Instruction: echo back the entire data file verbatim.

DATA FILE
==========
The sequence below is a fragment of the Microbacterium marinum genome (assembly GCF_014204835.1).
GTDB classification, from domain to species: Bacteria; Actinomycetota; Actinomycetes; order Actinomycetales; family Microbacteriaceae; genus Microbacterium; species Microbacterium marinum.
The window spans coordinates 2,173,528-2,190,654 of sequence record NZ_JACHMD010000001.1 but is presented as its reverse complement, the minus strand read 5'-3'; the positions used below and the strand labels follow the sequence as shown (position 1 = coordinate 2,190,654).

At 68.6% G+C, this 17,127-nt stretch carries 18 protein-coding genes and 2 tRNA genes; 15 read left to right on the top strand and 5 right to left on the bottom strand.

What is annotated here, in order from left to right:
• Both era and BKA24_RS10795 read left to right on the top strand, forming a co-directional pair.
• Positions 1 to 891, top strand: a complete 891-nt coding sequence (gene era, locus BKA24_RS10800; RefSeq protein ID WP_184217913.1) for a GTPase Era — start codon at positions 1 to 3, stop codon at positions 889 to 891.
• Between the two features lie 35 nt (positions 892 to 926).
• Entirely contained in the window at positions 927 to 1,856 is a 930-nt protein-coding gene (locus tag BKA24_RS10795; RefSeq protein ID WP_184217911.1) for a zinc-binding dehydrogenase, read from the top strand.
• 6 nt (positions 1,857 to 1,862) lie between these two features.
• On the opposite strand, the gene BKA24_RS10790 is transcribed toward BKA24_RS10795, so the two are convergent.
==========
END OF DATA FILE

The sequence below is a fragment of the Microbacterium marinum genome (assembly GCF_014204835.1).
GTDB classification, from domain to species: Bacteria; Actinomycetota; Actinomycetes; order Actinomycetales; family Microbacteriaceae; genus Microbacterium; species Microbacterium marinum.
The window spans coordinates 2,173,528-2,190,654 of sequence record NZ_JACHMD010000001.1 but is presented as its reverse complement, the minus strand read 5'-3'; the positions used below and the strand labels follow the sequence as shown (position 1 = coordinate 2,190,654).

At 68.6% G+C, this 17,127-nt stretch carries 18 protein-coding genes and 2 tRNA genes; 15 read left to right on the top strand and 5 right to left on the bottom strand.

What is annotated here, in order from left to right:
• Both era and BKA24_RS10795 read left to right on the top strand, forming a co-directional pair.
• Positions 1 to 891, top strand: a complete 891-nt coding sequence (gene era, locus BKA24_RS10800; RefSeq protein ID WP_184217913.1) for a GTPase Era — start codon at positions 1 to 3, stop codon at positions 889 to 891.
• Between the two features lie 35 nt (positions 892 to 926).
• Entirely contained in the window at positions 927 to 1,856 is a 930-nt protein-coding gene (locus tag BKA24_RS10795; RefSeq protein ID WP_184217911.1) for a zinc-binding dehydrogenase, read from the top strand.
• 6 nt (positions 1,857 to 1,862) lie between these two features.
• On the opposite strand, the gene BKA24_RS10790 is transcribed toward BKA24_RS10795, so the two are convergent.